The widespread rollout of mobility a service depends, in part, on the sophisticated integration of transport services, or ‘bundling.’ One approach to bundling is to have a single interface that makes it easier to plan trips by offering data on multiple modes of transport in a joined-up way. Another involves mobility operators integrating many modes of transport and supplying them as a single service, which users can pay for using one account. Users might, for instance, have the option to purchase subscription plans that include a certain amount of time using each mode, such as public transport, bike sharing, carsharing, taxis, and so on, per month.
“I see great opportunities to shape the long overdue transformation of the industry towards meaningful ecologically sustainable mobility,” says Karsten Pech, Director, Mazars. Peter Cudlip, Partner, Mazars, agrees, referring to how the government in Israel “worked with companies to introduce on-demand transit, routed by an algorithm which identified the most efficient journeys for essential workers.” Data-driven initiatives, such as this, are a natural fit with bundling services.
Designing the blueprints for future cities
Data, evidently, holds the key to making mobility as a service a widespread reality. And the benefits of that evolution could shape a greener planet. Cities make an outsize contribution to greenhouse emissions and in the coming years urban mobility will have to play a greater role in reducing them.
One way for cities to reduce emissions, and travel times, is by adopting artificial intelligence: engineers at Carnegie Mellon University and Pittsburgh City Authority have developed an AI system to enable traffic signals to communicate with each other, which has reduced average travel time by up to 25%.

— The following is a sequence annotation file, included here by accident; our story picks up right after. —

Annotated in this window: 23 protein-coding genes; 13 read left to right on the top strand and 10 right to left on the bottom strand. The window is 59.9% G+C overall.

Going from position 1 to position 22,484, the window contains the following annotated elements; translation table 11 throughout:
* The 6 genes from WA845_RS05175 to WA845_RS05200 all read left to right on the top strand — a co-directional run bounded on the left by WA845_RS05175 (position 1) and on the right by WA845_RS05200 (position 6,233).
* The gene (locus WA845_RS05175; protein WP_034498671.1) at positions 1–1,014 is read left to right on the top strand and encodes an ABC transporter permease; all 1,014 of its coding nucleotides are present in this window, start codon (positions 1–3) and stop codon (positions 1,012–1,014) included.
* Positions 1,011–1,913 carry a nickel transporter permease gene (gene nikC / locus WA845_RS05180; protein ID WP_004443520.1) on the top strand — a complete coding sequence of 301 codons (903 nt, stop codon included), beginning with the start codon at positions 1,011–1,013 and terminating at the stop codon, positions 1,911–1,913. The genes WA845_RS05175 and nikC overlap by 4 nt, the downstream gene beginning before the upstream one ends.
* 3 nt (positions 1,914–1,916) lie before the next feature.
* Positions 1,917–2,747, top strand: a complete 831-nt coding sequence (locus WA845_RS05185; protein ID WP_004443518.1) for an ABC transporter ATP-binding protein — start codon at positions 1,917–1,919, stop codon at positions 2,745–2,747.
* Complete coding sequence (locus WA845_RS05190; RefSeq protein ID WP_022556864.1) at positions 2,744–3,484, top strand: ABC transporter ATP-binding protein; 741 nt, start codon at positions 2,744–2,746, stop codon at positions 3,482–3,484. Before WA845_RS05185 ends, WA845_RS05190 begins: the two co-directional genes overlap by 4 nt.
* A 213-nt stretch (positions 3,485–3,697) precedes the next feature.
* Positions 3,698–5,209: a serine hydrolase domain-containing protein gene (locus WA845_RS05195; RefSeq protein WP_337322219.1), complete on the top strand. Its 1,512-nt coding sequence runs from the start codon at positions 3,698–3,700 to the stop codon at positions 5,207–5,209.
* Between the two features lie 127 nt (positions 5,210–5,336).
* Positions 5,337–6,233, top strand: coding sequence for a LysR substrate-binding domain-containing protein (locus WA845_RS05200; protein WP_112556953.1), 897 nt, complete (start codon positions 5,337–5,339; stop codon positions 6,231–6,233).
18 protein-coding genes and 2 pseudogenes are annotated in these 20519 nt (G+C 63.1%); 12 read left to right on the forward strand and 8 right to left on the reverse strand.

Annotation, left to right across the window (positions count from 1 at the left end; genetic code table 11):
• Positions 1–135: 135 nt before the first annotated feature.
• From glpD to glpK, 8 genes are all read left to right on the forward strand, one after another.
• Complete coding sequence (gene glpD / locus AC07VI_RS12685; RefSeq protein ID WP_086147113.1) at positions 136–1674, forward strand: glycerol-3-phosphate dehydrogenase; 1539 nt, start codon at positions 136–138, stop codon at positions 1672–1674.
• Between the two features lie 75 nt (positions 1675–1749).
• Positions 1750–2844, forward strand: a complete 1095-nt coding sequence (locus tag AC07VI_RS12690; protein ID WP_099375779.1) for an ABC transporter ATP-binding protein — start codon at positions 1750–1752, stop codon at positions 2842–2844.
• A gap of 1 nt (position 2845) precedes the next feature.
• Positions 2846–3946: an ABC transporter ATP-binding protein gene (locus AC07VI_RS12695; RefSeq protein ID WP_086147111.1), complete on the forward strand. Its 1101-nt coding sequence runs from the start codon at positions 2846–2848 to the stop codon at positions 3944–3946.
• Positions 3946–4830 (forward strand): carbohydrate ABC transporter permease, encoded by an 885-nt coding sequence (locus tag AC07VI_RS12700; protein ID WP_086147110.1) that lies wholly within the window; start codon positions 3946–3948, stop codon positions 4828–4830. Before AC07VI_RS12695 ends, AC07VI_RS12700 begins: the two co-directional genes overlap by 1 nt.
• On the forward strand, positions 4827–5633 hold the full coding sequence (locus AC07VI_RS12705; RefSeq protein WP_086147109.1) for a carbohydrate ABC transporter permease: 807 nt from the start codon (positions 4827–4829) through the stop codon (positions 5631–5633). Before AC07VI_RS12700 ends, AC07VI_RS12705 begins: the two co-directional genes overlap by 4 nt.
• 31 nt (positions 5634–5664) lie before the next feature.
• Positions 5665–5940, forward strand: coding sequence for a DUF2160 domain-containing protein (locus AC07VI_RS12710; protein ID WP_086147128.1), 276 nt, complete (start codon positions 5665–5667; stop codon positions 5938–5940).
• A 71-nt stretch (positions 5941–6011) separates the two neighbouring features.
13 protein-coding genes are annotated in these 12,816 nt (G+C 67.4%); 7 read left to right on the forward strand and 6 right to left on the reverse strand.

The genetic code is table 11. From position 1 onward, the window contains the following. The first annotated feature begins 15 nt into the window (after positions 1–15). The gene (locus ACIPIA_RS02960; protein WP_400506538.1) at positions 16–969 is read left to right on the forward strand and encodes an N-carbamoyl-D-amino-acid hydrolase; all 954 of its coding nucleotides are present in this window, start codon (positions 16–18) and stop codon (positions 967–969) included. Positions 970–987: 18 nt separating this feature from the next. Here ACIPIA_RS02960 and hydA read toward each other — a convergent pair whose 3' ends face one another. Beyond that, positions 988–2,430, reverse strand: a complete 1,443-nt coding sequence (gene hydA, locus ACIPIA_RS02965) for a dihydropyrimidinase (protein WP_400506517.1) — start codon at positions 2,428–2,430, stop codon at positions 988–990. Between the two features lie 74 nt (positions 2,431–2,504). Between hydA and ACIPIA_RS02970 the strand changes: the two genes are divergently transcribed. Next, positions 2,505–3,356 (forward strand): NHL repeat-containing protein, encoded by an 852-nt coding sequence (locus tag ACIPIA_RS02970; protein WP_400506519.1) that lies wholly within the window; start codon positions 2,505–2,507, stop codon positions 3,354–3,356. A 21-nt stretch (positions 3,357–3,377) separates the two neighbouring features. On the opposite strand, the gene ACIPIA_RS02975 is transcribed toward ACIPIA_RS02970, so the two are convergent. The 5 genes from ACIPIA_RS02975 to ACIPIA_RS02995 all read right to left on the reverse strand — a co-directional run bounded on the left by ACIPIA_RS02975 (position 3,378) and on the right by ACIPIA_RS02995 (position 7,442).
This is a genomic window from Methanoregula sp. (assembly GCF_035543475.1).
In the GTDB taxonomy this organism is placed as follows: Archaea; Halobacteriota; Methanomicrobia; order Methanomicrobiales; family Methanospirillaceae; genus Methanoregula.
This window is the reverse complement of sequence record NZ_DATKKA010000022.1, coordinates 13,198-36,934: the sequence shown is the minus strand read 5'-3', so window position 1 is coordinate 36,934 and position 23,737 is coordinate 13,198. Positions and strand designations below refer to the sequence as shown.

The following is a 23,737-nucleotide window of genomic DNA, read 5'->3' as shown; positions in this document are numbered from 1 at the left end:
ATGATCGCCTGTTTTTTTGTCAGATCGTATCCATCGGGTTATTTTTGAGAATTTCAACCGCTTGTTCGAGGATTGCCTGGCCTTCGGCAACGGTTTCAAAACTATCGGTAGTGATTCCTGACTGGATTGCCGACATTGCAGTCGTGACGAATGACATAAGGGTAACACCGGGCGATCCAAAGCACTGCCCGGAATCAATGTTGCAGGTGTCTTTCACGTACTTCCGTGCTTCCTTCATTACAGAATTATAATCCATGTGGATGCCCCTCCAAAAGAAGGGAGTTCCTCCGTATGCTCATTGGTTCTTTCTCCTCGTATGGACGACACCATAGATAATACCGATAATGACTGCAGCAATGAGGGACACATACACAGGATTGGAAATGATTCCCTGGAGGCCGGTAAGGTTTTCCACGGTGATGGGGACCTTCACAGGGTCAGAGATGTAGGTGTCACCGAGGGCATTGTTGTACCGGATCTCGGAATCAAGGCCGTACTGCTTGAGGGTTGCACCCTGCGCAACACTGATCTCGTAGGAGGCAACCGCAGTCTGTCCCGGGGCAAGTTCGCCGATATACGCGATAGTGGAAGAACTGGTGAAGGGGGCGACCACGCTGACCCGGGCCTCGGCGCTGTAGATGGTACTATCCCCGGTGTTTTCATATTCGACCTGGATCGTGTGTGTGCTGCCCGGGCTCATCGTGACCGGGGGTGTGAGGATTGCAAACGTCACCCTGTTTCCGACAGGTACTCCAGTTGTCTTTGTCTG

If city authorities can inspire technologists, entrepreneurs, campaigners, and citizens to contribute ideas and innovations, there is no reason why they cannot show how sustainable mobility can truly be. “Integrated multi-stakeholder collaborations like the Smarter Together project, supported by EU Horizon 2020, suggest that the right balance can be found between innovative technologies, citizen engagement and institutional governance to deliver smart and inclusive solutions,” says Michael Dessulemoustier-Bovekercke, Partner, Mazars.
Where mobility goes next: lessons from ride pooling
Ride pooling is another smart solution, which could reduce carbon emissions, while also making people’s commutes and lives easier. With smart technology and green credentials that rival established public transport, it offers a vision for the future of mobility. If it can meet its potential, ride pooling offers a number of advantages.
Ease and cost - ride pooling can be as easy to use as the carsharing services already established in many cities, and by having passengers share journeys, it can be a cheaper option than both individually owned cars and traditional car sharing.
Network efficiency – it could also make urban transport systems more efficient on aggregate; there is evidence that when used to complement other forms of urban transport, it improves the efficiency of the network as a whole.
Emissions reduction – And it could reduce emissions as it has the potential to enable the same number of journeys with fewer cars. It also has the potential for cars to be used more efficiently as privately-owned cars sit empty 95% of the time.
Yet it faces roadblocks like public sector buy-in and passenger preferences. Nevertheless, Olivier Guillot, Partner, Mazars is optimistic: “Many pragmatic partnerships between public and private actors are already on track. Whenever there’s a chance of a win-win agreement that optimises the transport experience and captures revenues, a deal is always possible.”
Adopting a mobility as a service mindset will require imagination to rethink fundamental assumptions about what a car might do, the data and analytics capabilities to validate those assumptions, and the ability to transform processes to deliver them effectively. To find out how all of that is coming to life, see series 2 of our Reinventing the wheel series here.